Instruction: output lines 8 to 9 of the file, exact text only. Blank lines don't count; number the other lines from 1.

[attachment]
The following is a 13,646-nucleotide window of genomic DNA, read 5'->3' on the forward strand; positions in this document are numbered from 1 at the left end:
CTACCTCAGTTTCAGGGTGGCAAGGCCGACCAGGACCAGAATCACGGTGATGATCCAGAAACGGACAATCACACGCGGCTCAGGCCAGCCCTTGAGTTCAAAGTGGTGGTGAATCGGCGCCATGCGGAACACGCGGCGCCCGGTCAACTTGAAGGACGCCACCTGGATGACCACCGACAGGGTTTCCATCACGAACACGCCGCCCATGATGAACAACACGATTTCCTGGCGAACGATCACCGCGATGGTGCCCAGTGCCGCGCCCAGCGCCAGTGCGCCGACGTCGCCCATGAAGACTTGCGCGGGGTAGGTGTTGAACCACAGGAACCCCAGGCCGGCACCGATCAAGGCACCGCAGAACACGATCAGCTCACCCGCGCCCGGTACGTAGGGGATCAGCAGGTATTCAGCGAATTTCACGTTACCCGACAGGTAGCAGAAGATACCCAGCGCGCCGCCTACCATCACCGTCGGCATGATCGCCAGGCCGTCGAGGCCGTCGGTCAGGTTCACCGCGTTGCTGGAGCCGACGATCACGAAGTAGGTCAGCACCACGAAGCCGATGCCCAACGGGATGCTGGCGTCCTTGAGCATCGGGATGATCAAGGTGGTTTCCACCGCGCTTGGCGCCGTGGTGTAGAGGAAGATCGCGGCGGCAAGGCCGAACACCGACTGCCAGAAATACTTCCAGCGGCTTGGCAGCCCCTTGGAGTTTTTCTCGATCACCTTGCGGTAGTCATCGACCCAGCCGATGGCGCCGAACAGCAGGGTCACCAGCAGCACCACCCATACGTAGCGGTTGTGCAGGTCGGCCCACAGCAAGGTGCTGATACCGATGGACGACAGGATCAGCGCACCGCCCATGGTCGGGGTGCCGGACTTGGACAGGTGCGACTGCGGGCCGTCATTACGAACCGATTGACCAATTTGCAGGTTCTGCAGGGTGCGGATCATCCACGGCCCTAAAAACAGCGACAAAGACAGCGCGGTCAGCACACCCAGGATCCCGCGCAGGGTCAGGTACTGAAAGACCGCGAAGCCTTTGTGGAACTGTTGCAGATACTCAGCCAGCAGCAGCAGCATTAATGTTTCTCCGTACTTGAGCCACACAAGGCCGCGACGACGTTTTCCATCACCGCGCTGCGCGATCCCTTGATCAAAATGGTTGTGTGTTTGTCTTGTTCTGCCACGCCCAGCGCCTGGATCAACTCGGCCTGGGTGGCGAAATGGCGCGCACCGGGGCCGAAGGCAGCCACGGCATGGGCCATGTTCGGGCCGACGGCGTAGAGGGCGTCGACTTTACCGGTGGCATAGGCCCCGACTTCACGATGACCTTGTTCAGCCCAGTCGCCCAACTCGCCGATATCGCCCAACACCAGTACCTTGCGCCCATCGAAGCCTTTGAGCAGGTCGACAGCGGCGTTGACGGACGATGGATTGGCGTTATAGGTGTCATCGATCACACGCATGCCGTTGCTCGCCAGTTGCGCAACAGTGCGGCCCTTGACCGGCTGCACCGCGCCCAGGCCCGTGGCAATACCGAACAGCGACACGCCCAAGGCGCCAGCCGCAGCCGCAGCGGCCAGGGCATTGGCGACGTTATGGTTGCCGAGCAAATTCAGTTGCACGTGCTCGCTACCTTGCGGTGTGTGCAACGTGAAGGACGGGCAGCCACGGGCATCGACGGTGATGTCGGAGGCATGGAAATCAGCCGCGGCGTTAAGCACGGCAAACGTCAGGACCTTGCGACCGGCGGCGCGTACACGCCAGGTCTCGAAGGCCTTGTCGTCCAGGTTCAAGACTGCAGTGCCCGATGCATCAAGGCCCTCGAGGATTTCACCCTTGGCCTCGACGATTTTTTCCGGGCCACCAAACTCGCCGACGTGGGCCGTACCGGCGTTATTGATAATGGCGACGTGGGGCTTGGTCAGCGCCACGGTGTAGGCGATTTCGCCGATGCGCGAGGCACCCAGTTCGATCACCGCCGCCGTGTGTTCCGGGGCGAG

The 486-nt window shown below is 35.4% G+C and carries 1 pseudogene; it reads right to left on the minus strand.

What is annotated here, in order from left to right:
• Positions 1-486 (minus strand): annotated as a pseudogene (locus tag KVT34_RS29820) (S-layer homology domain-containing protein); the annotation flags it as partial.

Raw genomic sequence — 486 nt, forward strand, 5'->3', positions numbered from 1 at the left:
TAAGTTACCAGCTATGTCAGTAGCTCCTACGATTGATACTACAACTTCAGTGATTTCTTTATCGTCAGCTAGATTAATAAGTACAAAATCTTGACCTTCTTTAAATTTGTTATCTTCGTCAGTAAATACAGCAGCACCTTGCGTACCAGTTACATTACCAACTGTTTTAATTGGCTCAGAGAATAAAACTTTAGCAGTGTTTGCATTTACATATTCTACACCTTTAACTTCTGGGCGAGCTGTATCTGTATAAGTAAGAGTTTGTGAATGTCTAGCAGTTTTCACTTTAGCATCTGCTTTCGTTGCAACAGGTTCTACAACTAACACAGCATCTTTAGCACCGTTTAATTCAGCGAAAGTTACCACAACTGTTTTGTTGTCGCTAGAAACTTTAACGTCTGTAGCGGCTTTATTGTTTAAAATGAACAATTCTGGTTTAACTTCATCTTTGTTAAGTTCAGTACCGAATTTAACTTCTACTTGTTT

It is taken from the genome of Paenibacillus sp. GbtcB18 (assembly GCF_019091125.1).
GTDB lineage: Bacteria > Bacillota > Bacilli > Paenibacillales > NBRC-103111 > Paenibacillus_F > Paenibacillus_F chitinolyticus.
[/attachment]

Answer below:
It is taken from the genome of Paenibacillus sp. GbtcB18 (assembly GCF_019091125.1).
GTDB lineage: Bacteria > Bacillota > Bacilli > Paenibacillales > NBRC-103111 > Paenibacillus_F > Paenibacillus_F chitinolyticus.